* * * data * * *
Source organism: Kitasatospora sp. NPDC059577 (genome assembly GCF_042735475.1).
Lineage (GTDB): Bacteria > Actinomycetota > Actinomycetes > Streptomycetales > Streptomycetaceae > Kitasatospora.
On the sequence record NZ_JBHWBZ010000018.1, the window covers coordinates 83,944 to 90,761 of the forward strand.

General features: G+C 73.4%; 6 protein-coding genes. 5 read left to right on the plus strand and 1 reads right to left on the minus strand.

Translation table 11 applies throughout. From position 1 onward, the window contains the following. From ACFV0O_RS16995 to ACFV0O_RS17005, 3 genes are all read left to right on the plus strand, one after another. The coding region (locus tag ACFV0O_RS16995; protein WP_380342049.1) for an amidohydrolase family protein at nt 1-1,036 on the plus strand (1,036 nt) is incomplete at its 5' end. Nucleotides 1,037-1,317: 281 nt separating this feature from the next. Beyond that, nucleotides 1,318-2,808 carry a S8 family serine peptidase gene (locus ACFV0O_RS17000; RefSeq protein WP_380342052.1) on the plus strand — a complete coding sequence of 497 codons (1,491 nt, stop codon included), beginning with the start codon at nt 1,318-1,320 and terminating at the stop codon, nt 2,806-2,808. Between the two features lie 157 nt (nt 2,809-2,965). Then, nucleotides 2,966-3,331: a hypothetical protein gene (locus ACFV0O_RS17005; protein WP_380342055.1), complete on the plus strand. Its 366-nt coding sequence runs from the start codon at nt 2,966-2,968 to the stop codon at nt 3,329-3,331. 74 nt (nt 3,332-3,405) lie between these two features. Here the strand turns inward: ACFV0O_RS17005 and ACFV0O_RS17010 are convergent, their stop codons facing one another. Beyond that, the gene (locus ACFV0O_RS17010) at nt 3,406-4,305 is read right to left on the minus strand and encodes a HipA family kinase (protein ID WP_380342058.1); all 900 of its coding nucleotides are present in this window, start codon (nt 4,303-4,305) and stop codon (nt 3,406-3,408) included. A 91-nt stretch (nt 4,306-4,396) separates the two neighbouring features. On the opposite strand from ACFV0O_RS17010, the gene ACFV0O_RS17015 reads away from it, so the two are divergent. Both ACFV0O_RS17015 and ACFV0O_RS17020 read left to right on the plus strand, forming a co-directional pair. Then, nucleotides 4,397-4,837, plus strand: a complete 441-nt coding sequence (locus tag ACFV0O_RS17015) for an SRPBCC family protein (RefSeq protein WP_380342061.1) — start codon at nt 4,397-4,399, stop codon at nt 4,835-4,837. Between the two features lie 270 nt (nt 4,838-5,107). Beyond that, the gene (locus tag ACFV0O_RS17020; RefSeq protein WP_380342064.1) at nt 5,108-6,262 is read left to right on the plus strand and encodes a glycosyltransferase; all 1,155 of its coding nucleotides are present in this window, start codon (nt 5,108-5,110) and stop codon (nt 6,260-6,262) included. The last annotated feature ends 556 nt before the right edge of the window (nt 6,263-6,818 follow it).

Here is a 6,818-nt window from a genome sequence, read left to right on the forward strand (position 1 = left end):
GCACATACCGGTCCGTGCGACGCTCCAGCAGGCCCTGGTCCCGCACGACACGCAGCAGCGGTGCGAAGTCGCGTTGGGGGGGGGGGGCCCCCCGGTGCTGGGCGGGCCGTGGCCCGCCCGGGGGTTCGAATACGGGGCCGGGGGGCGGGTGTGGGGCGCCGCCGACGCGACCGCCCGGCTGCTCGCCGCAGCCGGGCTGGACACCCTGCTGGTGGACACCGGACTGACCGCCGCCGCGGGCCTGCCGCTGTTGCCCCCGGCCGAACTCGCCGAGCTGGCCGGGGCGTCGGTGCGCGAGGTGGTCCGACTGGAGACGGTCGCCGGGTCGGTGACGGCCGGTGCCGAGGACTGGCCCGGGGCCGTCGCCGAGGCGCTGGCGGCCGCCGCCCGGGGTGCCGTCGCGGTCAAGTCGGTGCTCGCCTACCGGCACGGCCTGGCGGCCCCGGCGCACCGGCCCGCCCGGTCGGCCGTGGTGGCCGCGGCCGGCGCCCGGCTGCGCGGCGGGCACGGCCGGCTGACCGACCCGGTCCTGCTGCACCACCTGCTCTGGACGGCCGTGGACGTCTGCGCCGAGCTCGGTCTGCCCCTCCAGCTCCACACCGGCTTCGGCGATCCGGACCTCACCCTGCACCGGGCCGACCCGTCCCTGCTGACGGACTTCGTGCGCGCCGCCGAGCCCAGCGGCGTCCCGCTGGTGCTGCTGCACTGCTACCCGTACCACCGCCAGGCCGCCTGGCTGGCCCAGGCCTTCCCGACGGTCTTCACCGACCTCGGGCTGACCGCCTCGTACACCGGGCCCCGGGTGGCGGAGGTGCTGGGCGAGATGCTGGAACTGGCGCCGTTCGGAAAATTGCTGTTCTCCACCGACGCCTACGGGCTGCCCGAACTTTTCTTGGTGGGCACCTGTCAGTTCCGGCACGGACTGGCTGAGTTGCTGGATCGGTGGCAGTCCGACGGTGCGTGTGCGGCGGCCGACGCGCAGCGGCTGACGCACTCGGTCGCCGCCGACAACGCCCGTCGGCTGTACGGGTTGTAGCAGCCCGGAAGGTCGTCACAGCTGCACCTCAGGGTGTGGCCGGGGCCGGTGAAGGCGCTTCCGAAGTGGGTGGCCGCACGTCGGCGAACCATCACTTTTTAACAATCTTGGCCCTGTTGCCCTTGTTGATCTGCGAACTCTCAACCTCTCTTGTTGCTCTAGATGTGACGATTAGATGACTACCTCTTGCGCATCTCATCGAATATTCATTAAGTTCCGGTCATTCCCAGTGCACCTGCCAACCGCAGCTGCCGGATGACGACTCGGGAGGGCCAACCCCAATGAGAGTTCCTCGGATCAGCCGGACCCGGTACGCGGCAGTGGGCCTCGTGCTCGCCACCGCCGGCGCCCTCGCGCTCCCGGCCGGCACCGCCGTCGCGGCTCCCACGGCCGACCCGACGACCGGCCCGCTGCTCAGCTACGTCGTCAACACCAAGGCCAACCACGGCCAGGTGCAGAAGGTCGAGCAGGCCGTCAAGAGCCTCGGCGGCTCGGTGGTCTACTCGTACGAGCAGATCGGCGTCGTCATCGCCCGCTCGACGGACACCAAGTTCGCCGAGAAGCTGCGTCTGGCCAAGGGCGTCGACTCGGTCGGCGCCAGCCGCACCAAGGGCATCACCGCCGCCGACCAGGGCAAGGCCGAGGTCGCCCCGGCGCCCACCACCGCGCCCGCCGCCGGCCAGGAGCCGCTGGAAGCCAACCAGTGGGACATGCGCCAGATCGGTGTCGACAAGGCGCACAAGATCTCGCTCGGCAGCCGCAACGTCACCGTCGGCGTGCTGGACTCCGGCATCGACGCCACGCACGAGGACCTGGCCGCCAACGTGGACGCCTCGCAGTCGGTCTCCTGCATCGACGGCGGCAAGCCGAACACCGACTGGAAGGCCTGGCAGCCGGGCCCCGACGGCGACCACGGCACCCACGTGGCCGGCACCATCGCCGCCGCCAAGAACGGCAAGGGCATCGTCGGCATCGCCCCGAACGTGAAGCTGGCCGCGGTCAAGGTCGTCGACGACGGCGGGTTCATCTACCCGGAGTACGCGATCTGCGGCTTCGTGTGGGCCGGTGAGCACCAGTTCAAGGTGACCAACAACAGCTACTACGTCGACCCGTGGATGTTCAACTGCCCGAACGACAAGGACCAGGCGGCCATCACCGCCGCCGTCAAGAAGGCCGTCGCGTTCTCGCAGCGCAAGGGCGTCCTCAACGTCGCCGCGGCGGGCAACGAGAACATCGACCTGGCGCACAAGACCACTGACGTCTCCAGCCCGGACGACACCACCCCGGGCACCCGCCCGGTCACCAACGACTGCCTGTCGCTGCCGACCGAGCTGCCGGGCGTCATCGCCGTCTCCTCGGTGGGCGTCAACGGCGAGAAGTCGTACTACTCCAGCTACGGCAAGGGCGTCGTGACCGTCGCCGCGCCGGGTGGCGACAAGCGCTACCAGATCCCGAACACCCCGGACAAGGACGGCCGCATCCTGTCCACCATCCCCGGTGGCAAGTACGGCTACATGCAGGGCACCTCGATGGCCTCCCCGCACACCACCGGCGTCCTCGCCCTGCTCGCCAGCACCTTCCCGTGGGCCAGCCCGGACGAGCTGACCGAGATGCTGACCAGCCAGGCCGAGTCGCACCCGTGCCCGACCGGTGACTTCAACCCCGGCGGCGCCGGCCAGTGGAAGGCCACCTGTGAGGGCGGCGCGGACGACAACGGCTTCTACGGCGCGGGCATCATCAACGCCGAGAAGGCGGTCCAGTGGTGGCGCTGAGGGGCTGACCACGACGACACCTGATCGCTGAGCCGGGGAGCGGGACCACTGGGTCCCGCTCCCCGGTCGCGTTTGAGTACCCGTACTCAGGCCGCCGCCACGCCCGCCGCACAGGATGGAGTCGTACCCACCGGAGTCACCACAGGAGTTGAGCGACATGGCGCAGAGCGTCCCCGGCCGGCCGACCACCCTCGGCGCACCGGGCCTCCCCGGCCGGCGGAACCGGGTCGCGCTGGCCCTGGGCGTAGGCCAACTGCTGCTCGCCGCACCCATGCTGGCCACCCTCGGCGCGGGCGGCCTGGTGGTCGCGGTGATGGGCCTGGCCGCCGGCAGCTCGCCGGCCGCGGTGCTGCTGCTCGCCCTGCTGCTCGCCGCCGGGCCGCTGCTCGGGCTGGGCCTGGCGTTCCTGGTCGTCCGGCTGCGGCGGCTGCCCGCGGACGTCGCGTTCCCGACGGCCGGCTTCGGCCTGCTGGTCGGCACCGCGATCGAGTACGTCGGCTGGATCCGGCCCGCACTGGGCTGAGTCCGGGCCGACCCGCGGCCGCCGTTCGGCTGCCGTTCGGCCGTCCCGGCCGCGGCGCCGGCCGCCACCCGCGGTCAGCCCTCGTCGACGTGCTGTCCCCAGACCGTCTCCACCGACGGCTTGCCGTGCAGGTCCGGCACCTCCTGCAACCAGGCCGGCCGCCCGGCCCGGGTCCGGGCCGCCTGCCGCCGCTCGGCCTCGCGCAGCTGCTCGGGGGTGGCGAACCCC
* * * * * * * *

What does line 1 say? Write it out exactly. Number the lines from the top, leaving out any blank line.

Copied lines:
Source organism: Kitasatospora sp. NPDC059577 (genome assembly GCF_042735475.1).